Solar home raises ire of residents


SCARBOROUGH (AP) – A Scarborough man who’s subject of complaints over solar panels he installed in his front yard says “beauty is in the eye of the beholder.”

Laurence Gardner and his wife, Alison Noiles, installed the photovoltaic panels atop 10-foot-tall metal poles to reduce their “carbon footprint.” But residents went to a Town Council meeting last week to complain that the panels are an eyesore.

One nearby resident, Walter Laqualia, said a real estate agent told him the solar panels could reduce his property value by as much as 50 percent. Several residents say they plan to research whether the structures violate the neighborhood’s covenant.

“It’s just unbelievable that something like this could be constructed in such a beautiful neighborhood,” said Laqualia, whose house looks across the lake at the Gardners’ solar panels.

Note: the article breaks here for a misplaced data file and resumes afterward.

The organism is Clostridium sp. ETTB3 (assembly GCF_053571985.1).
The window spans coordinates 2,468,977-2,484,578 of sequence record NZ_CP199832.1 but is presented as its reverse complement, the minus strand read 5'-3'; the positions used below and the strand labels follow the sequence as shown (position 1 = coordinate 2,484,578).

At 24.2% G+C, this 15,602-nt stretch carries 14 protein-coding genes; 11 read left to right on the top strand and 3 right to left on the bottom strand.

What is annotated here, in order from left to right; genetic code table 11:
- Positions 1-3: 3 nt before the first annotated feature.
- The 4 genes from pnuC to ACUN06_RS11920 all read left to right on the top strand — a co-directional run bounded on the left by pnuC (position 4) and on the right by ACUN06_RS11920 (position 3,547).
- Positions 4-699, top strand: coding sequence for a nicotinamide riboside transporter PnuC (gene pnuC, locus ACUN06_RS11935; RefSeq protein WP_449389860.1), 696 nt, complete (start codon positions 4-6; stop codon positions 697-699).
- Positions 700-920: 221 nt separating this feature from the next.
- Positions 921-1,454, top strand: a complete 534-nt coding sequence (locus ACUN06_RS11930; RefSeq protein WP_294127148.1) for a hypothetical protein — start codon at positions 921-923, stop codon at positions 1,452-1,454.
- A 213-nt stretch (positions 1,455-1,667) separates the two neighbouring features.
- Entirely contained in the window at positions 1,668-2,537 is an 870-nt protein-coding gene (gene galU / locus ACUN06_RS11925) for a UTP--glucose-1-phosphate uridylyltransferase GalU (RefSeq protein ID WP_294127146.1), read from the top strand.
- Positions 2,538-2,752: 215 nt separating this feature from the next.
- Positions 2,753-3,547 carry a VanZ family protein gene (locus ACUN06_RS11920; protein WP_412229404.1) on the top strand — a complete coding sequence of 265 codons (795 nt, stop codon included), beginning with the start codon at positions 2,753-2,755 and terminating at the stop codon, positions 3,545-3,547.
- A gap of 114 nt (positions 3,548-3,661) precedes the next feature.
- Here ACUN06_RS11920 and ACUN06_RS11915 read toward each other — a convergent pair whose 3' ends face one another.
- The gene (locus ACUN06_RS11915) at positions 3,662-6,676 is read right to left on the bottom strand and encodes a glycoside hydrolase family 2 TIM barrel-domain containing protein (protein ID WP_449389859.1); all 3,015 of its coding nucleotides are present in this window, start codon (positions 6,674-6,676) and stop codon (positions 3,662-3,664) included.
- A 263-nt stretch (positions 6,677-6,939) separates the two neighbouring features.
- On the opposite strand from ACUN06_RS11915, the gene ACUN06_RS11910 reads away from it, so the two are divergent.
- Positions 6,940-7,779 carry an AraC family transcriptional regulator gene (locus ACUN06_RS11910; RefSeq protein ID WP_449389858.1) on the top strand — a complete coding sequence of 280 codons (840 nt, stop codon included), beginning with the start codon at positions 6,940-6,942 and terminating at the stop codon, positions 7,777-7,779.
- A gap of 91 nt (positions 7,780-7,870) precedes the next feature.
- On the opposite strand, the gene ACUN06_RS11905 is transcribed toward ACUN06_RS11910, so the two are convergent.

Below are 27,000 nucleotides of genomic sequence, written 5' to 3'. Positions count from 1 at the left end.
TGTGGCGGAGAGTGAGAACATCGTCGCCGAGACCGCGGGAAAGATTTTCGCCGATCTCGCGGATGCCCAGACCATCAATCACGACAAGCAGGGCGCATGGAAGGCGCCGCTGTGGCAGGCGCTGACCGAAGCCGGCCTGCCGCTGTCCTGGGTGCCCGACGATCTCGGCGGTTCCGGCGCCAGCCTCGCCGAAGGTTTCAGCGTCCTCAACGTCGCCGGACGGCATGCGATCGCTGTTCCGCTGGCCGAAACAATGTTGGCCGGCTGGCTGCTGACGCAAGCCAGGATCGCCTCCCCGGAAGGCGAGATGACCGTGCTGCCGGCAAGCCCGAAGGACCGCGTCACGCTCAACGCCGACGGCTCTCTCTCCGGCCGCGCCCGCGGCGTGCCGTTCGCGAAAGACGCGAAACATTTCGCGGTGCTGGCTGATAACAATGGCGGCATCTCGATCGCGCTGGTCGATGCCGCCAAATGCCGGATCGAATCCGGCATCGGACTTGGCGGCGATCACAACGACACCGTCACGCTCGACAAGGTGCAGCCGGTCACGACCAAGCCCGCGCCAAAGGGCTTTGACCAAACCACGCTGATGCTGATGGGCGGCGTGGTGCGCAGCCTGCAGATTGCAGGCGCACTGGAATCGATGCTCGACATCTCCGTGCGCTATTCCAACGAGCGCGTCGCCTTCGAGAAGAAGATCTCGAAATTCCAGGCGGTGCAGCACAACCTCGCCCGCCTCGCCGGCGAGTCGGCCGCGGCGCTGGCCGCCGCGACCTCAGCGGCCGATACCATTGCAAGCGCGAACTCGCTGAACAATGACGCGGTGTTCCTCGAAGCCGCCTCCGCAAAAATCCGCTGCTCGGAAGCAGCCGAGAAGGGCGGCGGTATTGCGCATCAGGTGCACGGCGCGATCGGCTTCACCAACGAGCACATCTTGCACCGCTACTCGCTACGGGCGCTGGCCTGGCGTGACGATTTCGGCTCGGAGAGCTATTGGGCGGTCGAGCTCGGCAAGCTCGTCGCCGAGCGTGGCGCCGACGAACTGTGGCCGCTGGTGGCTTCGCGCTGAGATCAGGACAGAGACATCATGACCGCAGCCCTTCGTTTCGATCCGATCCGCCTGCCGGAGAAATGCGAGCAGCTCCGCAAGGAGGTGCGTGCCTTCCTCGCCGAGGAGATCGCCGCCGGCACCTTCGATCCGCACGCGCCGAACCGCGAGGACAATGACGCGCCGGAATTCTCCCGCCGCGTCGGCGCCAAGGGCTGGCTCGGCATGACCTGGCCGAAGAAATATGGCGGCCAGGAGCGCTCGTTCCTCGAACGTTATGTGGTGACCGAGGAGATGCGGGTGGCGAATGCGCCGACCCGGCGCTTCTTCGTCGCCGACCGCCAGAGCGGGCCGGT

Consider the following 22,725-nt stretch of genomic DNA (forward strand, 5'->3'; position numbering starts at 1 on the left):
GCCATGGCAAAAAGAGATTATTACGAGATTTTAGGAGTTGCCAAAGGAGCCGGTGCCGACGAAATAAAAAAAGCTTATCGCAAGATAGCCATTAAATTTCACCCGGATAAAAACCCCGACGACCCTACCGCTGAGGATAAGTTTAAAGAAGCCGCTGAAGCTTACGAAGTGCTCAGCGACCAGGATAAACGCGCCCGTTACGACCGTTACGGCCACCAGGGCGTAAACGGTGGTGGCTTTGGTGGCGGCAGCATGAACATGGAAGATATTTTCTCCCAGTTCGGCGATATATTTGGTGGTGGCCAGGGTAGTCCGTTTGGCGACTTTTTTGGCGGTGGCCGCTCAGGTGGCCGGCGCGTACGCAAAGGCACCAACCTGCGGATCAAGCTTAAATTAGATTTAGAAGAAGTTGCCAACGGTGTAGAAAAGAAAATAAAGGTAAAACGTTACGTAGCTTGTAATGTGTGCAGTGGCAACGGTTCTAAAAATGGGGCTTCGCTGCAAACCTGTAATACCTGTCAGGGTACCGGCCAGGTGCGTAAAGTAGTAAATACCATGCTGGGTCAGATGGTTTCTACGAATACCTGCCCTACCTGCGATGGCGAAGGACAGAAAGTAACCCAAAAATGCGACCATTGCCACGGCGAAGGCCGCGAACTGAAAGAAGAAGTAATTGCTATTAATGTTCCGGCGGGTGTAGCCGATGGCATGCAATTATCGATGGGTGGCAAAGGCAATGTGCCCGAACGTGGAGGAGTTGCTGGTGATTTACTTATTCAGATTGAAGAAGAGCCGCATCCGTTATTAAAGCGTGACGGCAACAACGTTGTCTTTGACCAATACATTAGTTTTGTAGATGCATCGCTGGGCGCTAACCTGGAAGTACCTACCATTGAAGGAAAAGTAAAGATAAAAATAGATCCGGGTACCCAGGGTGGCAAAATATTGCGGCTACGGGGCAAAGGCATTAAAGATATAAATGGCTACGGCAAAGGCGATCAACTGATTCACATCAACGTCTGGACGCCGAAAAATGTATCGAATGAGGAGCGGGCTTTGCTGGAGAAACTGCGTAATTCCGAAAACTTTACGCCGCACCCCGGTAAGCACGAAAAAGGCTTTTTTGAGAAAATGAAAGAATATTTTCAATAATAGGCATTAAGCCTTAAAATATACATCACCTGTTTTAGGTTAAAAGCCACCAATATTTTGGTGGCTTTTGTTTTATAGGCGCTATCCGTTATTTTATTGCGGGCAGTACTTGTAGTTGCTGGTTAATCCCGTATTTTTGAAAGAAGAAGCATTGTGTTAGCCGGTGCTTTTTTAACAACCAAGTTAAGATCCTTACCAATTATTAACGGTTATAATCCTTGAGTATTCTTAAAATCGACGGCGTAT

Laqualia hopes councilors will put a moratorium on solar and wind-power projects until they create an ordinance to protect neighbors.

But even if the Town Council decides to enact some sort of ordinance regulating alternative power construction for homes, it would not affect the panels on Grondin Pond retroactively, Town Manager Ron Owens said.

Gardner said the $98,000 system will help with his electricity bill as well as help the environment. He doesn’t understand what the fuss is about.

“It’s beyond our understanding how anyone would object to a solar-panel house in 2007,” Gardner said. “Someone called the panels a ‘monstrosity.’ But my family and I, we think they’re beautiful. I guess beauty is in the eye of the beholder.”

Owens said he knew the permit request would be controversial, especially after it was approved June 11.

“There’s always this pull and tug between technology and what technology looks like when you employ it,” Owens said. “It’s just like when people first started putting up satellite dishes on their homes and yards.”

AP-ES-07-24-07 1349EDT